- Only participants whose presence is required should be present in the wings or any other backstage space with a view of the stage during scenes with SC/N.
We believe that building consent among participants is an important part of creating an atmosphere of trust and communication. We intend to recognize the following practices when building consent among participants:
- A consent building conversation, including the use of the boundary exercise, should be used to specify the range of acceptable contact.
- There should be an opportunity to discuss potential boundary violations at the end of each rehearsal and performance.
- The agreed-upon choreography for intimate contact shall be maintained once the show is in production.
- Actors should inform the stage manager and their scene partner(s) if they are sick and alternate choreography should be defined for sick days. When possible, actors are encouraged to remain home when ill.
- Whenever possible, engage a trained intimacy coordinator for all scenes with SC/N.
Patio Playhouse Actor’s Performance Consent Form
Audience members are active and integral participants in live performance. Patio Playhouse seeks to create an environment in which artists and audiences can collaborate and share a space that is both safe for all and conducive to the theatrical experience.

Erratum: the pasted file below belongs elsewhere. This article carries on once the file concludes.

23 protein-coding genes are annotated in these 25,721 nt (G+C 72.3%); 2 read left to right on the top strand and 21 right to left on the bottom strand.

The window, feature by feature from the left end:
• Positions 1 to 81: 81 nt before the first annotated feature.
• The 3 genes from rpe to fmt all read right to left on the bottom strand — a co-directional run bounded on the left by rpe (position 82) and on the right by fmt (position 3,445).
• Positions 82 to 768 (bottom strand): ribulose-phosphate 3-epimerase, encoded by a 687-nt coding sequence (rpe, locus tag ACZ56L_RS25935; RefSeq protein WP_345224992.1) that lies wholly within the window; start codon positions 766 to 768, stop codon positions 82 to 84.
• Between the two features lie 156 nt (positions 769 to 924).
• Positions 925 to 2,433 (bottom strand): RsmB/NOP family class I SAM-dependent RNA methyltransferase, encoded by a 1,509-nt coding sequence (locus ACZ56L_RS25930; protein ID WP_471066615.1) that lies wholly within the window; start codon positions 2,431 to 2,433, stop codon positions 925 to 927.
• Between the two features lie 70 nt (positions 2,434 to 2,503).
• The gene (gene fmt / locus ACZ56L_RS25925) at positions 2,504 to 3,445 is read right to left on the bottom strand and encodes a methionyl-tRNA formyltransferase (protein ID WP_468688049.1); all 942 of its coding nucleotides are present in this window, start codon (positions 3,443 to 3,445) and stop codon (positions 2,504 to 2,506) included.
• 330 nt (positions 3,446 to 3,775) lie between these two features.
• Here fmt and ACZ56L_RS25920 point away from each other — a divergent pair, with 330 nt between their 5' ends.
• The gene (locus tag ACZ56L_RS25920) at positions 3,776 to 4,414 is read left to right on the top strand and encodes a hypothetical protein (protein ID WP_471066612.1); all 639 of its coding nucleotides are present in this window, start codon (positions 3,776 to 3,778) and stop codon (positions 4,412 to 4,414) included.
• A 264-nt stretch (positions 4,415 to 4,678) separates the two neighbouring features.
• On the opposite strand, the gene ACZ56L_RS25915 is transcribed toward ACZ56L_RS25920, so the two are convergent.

Any instance where actors will interact with the audience in any way should be disclosed at the time of audition or as soon as known.
To the extent feasible, without disturbing the artistic integrity of the production, the nature of any audience interaction or other nontraditional audience environment should be communicated to the audience members before the performance begins. This will allow the audience to be a willing participant in the production and help to prevent any unexpected audience behavior. This will also allow audience members to make an informed choice based on their needs and comfort level. When possible, including a signal to the cast that an audience member is either willing or unwilling to participate in any interaction (designated seating areas, color-coded wrist bands, bead necklaces, etc.) should be employed.
The Stage Manager should meet with the Director on Duty prior to each performance to explain the audience configuration, expectations of audience engagement and anything else pertinent to the audience regarding that production.
A notice should be posted both on the website and at the theater if the production deals with sensitive material or anything that may cause alarm or health issues, including but not limited to:
- The use of theatrical fog.
- The use of strobe lights.
- The use of gunshots or explosions (live or recorded).
- Content of sexual nature.
- Content of violent nature.
- Content of cultural nature that may be considered demeaning.
- Content that may not be reasonably considered suitable for children.